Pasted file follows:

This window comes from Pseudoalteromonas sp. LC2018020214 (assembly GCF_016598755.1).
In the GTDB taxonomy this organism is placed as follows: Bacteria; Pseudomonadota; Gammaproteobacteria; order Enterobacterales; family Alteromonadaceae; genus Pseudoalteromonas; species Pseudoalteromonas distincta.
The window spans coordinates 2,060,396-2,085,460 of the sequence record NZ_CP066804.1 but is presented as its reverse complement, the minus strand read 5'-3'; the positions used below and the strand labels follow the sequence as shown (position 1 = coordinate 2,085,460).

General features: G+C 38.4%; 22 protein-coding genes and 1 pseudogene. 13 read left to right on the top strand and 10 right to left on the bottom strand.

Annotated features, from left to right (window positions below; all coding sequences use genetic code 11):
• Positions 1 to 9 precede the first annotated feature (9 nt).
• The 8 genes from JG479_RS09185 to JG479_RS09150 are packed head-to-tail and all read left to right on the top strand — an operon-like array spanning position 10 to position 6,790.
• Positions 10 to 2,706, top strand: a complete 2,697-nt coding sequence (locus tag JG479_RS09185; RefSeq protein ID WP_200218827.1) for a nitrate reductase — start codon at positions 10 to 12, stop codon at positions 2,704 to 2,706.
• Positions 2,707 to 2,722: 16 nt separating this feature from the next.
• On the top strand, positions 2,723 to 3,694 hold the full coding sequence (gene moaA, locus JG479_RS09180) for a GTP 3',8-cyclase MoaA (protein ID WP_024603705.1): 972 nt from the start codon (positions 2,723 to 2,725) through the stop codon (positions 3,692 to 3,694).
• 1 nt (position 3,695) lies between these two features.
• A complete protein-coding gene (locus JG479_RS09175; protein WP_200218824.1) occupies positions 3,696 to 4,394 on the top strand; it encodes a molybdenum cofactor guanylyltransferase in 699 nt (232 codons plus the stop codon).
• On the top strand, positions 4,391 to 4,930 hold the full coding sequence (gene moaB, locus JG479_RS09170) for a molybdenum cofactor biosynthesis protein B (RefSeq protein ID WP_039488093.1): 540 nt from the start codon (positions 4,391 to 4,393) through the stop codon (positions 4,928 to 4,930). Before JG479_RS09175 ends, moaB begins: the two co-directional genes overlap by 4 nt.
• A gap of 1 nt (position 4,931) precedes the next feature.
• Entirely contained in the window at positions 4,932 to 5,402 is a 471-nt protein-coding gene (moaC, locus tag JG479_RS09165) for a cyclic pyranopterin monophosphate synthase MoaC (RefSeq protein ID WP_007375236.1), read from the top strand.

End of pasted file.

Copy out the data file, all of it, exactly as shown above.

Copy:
This window comes from Pseudoalteromonas sp. LC2018020214 (assembly GCF_016598755.1).
In the GTDB taxonomy this organism is placed as follows: Bacteria; Pseudomonadota; Gammaproteobacteria; order Enterobacterales; family Alteromonadaceae; genus Pseudoalteromonas; species Pseudoalteromonas distincta.
The window spans coordinates 2,060,396-2,085,460 of the sequence record NZ_CP066804.1 but is presented as its reverse complement, the minus strand read 5'-3'; the positions used below and the strand labels follow the sequence as shown (position 1 = coordinate 2,085,460).

General features: G+C 38.4%; 22 protein-coding genes and 1 pseudogene. 13 read left to right on the top strand and 10 right to left on the bottom strand.

Annotated features, from left to right (window positions below; all coding sequences use genetic code 11):
• Positions 1 to 9 precede the first annotated feature (9 nt).
• The 8 genes from JG479_RS09185 to JG479_RS09150 are packed head-to-tail and all read left to right on the top strand — an operon-like array spanning position 10 to position 6,790.
• Positions 10 to 2,706, top strand: a complete 2,697-nt coding sequence (locus tag JG479_RS09185; RefSeq protein ID WP_200218827.1) for a nitrate reductase — start codon at positions 10 to 12, stop codon at positions 2,704 to 2,706.
• Positions 2,707 to 2,722: 16 nt separating this feature from the next.
• On the top strand, positions 2,723 to 3,694 hold the full coding sequence (gene moaA, locus JG479_RS09180) for a GTP 3',8-cyclase MoaA (protein ID WP_024603705.1): 972 nt from the start codon (positions 2,723 to 2,725) through the stop codon (positions 3,692 to 3,694).
• 1 nt (position 3,695) lies between these two features.
• A complete protein-coding gene (locus JG479_RS09175; protein WP_200218824.1) occupies positions 3,696 to 4,394 on the top strand; it encodes a molybdenum cofactor guanylyltransferase in 699 nt (232 codons plus the stop codon).
• On the top strand, positions 4,391 to 4,930 hold the full coding sequence (gene moaB, locus JG479_RS09170) for a molybdenum cofactor biosynthesis protein B (RefSeq protein ID WP_039488093.1): 540 nt from the start codon (positions 4,391 to 4,393) through the stop codon (positions 4,928 to 4,930). Before JG479_RS09175 ends, moaB begins: the two co-directional genes overlap by 4 nt.
• A gap of 1 nt (position 4,931) precedes the next feature.
• Entirely contained in the window at positions 4,932 to 5,402 is a 471-nt protein-coding gene (moaC, locus tag JG479_RS09165) for a cyclic pyranopterin monophosphate synthase MoaC (RefSeq protein ID WP_007375236.1), read from the top strand.